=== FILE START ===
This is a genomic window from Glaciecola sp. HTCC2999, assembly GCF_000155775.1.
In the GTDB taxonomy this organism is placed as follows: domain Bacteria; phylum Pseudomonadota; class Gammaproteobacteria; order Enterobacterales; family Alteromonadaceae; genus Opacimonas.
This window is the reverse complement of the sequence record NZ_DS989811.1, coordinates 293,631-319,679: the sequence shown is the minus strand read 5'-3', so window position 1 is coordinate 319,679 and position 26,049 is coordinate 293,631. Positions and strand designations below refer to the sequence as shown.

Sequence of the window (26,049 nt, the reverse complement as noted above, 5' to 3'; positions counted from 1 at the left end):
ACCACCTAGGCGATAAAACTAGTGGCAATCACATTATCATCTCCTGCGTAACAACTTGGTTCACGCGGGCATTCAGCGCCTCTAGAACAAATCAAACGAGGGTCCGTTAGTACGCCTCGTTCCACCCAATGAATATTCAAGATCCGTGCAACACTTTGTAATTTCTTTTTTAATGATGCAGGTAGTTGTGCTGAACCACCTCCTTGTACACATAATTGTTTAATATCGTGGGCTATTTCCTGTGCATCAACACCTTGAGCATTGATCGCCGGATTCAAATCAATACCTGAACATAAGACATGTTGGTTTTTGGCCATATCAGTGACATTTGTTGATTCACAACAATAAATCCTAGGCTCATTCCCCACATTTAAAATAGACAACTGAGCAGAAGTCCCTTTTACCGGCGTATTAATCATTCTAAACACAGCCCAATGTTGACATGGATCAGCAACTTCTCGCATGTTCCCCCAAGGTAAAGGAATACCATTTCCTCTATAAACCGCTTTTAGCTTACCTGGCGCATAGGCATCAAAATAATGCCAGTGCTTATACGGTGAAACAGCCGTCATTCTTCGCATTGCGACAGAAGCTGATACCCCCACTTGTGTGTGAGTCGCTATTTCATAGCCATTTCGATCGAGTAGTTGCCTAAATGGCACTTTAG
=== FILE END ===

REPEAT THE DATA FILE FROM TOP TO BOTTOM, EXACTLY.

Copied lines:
This is a genomic window from Glaciecola sp. HTCC2999, assembly GCF_000155775.1.
In the GTDB taxonomy this organism is placed as follows: domain Bacteria; phylum Pseudomonadota; class Gammaproteobacteria; order Enterobacterales; family Alteromonadaceae; genus Opacimonas.
This window is the reverse complement of the sequence record NZ_DS989811.1, coordinates 293,631-319,679: the sequence shown is the minus strand read 5'-3', so window position 1 is coordinate 319,679 and position 26,049 is coordinate 293,631. Positions and strand designations below refer to the sequence as shown.

Sequence of the window (26,049 nt, the reverse complement as noted above, 5' to 3'; positions counted from 1 at the left end):
ACCACCTAGGCGATAAAACTAGTGGCAATCACATTATCATCTCCTGCGTAACAACTTGGTTCACGCGGGCATTCAGCGCCTCTAGAACAAATCAAACGAGGGTCCGTTAGTACGCCTCGTTCCACCCAATGAATATTCAAGATCCGTGCAACACTTTGTAATTTCTTTTTTAATGATGCAGGTAGTTGTGCTGAACCACCTCCTTGTACACATAATTGTTTAATATCGTGGGCTATTTCCTGTGCATCAACACCTTGAGCATTGATCGCCGGATTCAAATCAATACCTGAACATAAGACATGTTGGTTTTTGGCCATATCAGTGACATTTGTTGATTCACAACAATAAATCCTAGGCTCATTCCCCACATTTAAAATAGACAACTGAGCAGAAGTCCCTTTTACCGGCGTATTAATCATTCTAAACACAGCCCAATGTTGACATGGATCAGCAACTTCTCGCATGTTCCCCCAAGGTAAAGGAATACCATTTCCTCTATAAACCGCTTTTAGCTTACCTGGCGCATAGGCATCAAAATAATGCCAGTGCTTATACGGTGAAACAGCCGTCATTCTTCGCATTGCGACAGAAGCTGATACCCCCACTTGTGTGTGAGTCGCTATTTCATAGCCATTTCGATCGAGTAGTTGCCTAAATGGCACTTTAG